Heaven Shall Burn
"Of Truth And Sacrifice"

(Century Media)

01. March of Retribution
02. Thoughts and Prayers
03. Eradicate
04. Protector
05. Übermacht
06. My Heart and the Ocean
07. Expatriate
08. What War Means
09. Terminate the Unconcern
10. The Ashes of My Enemies
11. Children of a Lesser God
12. La Résistance
13. The Sorrows of Victory
14. Stateless
15. Tirpitz
16. Truther
17. Critical Mass
18. Eagles Among Vultures
19. Weakness Leaving My Heart

RATING: 8.5/10

When you consider how resolutely HEAVEN SHALL BURN have stuck to their brutal metalcore guns over the years, approaching the German band's extravagant, double-album return could easily fill you with a sense of trepidation. As much as veteran bands have earned the right to be as indulgent and adventurous as they see fit, facing 100 minutes of this stuff is undeniably daunting. But HEAVEN SHALL BURN have been away from active service for more than three years and, in that spirit, "Of Truth and Sacrifice" offers evidence of a carefully realized reinvention and a flourishing of the band's songwriting skills. Having had the time to dig deep into the essence of their sound, the Germans have somehow managed to avoid an over-egged monstrosity. Instead, this is easily the strongest record they have ever made.

It certainly begins in the manner that fans have become accustomed to. "Thoughts and Prayers" and "Eradicate" are savage and relentless, full of recognizable 'core tropes but delivered with venom and vitality. Their legendary status may be restricted to mainland Europe, but HEAVEN SHALL BURN smash as hard as any American band peddling the same tightly defined fare. That said, European influences dominate much of this opulent set: "Protector" nods to the darker corners of the DARK TRANQUILLITY catalogue, exhibiting a shrewd understanding of (this strain of) metalcore's stylistic provenance. "My Heart and the Ocean" is another exhilarating sidestep, into territory that shares INSOMNIUM's windswept fury while never losing that remorseless double-kick momentum. Meanwhile, "Expatriate" is simply astonishing. HEAVEN SHALL BURN have dabbled in doomier atmospheres before, but this nine-minute epic is overtly proggy, gloriously melodramatic and imbued with a sense of compositional fearlessness that the band have seldom displayed before. By the time you reach first-disc closer "The Ashes of My Enemies", a beautiful, orchestral instrumental, you have the right to feel exhausted (in a good way).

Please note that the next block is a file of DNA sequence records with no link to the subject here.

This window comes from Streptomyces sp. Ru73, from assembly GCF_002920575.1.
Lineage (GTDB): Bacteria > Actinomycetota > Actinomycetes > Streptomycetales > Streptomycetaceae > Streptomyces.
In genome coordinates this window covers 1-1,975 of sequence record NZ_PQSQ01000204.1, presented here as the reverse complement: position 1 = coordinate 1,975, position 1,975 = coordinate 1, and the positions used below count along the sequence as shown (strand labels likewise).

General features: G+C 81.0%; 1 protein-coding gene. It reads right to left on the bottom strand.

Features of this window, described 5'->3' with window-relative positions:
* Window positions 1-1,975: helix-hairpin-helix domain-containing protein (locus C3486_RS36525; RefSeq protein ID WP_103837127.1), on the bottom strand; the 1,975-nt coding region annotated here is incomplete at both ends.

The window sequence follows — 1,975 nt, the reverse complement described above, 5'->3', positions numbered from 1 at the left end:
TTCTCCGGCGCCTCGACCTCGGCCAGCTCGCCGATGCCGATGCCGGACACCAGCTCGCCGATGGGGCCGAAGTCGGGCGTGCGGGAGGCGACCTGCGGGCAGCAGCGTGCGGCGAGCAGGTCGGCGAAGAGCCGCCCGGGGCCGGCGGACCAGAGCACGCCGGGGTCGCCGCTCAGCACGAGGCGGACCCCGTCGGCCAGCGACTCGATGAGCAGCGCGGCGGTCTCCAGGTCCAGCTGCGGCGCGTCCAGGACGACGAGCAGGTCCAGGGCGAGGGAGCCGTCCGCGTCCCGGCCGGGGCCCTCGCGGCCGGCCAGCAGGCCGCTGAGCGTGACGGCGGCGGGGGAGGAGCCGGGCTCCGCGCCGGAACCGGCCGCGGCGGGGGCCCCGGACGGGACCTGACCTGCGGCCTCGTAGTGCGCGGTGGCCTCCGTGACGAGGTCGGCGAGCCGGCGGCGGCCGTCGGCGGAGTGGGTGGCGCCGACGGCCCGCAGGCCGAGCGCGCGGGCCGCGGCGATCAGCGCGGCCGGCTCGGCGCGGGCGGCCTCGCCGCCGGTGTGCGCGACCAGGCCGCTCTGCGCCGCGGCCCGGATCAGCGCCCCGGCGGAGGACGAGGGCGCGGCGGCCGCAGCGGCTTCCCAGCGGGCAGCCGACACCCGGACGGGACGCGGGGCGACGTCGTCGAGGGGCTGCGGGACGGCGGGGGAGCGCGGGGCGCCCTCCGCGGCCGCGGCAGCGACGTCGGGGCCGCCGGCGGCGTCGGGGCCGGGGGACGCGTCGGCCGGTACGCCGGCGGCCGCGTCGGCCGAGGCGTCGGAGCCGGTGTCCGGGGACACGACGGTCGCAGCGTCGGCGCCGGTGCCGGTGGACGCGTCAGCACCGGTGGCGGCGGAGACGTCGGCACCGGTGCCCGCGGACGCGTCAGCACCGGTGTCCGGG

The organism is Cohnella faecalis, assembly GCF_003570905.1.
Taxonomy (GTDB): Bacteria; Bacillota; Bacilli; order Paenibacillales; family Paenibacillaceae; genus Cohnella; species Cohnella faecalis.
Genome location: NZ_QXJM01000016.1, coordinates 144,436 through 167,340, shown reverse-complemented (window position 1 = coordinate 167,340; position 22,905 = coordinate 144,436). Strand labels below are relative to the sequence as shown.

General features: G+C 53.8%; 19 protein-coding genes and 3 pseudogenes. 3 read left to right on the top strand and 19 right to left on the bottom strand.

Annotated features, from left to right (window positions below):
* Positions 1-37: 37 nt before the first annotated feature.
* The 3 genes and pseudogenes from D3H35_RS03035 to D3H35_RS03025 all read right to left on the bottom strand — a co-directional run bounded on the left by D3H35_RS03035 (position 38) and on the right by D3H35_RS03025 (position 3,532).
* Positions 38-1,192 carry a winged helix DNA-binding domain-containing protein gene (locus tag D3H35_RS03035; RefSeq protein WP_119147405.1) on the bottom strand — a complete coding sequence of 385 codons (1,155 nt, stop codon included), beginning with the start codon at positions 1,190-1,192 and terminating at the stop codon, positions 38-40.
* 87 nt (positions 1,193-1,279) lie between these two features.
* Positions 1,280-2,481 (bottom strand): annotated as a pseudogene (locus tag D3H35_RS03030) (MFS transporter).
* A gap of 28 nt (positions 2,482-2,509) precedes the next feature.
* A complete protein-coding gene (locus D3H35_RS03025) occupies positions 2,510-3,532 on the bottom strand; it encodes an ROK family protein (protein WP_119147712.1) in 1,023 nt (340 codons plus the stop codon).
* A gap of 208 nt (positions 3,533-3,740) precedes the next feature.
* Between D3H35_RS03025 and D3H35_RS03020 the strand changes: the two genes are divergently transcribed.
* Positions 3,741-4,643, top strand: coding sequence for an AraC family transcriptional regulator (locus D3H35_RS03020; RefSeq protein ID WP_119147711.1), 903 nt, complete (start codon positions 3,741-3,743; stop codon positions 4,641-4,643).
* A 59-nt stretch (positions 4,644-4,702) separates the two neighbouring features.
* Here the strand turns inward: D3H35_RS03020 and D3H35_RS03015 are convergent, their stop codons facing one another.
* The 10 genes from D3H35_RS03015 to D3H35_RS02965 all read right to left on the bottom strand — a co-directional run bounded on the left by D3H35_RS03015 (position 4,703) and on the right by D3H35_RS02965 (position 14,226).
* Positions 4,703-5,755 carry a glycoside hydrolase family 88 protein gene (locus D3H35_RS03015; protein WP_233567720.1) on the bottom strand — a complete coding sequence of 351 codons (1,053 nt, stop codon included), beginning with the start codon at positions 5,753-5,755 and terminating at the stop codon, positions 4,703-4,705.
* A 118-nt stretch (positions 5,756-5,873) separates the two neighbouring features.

At this point, less rabid fans may feel that they've already had enough. The first half of "Of Truth and Sacrifice" would have worked perfectly well as a stand-alone album in its own right, and 100 minutes is a really, really long time, isn't it?

Perhaps surprisingly, then, the second half of this generous outpouring is every bit as dynamic and absorbing as the first. Second-half opener, "Children of a Lesser God", is stately and grandiose, vocalist MARCUS BISCHOFF a commanding, eerie presence, but it's "La Résistance", a thumping, four-to-the-floor industrial disco stomper with black metal overtones and simmering synths, that seals the deal. It feels mischievous and deliberately jarring, and yet perfectly positioned on this deceptively diverse record. It's followed by the majestic sprawl of "The Sorrows of Victory", which nods to the slow-motion menace of MY DYING BRIDE (mega-fans will recall HEAVEN SHALL BURN's cover of "The Cry of Mankind") via rolling waves of grim, death metal scree and hazy flashes of symphonic pomp. Remarkably, the smart ideas and gently subversive detours continue to the bitter end. The crestfallen bombast of "Weakness Leaving My Heart" provides a spine-tingling finale, lunging at the heart strings and jugulars alike, and may just be the finest song of the lot.

It's been a long time since any of metalcore's big hitters made an album that genuinely sought to push the (sub)genre forward. "Of Truth and Sacrifice" certainly contains plenty of red meat for the faithful, but it's also a brave and occasionally startling piece of work from self-evident masters of the form. And given that we've all got so much time on our hands at this point, maybe making a sprawling double album wasn't such a daft idea after all.

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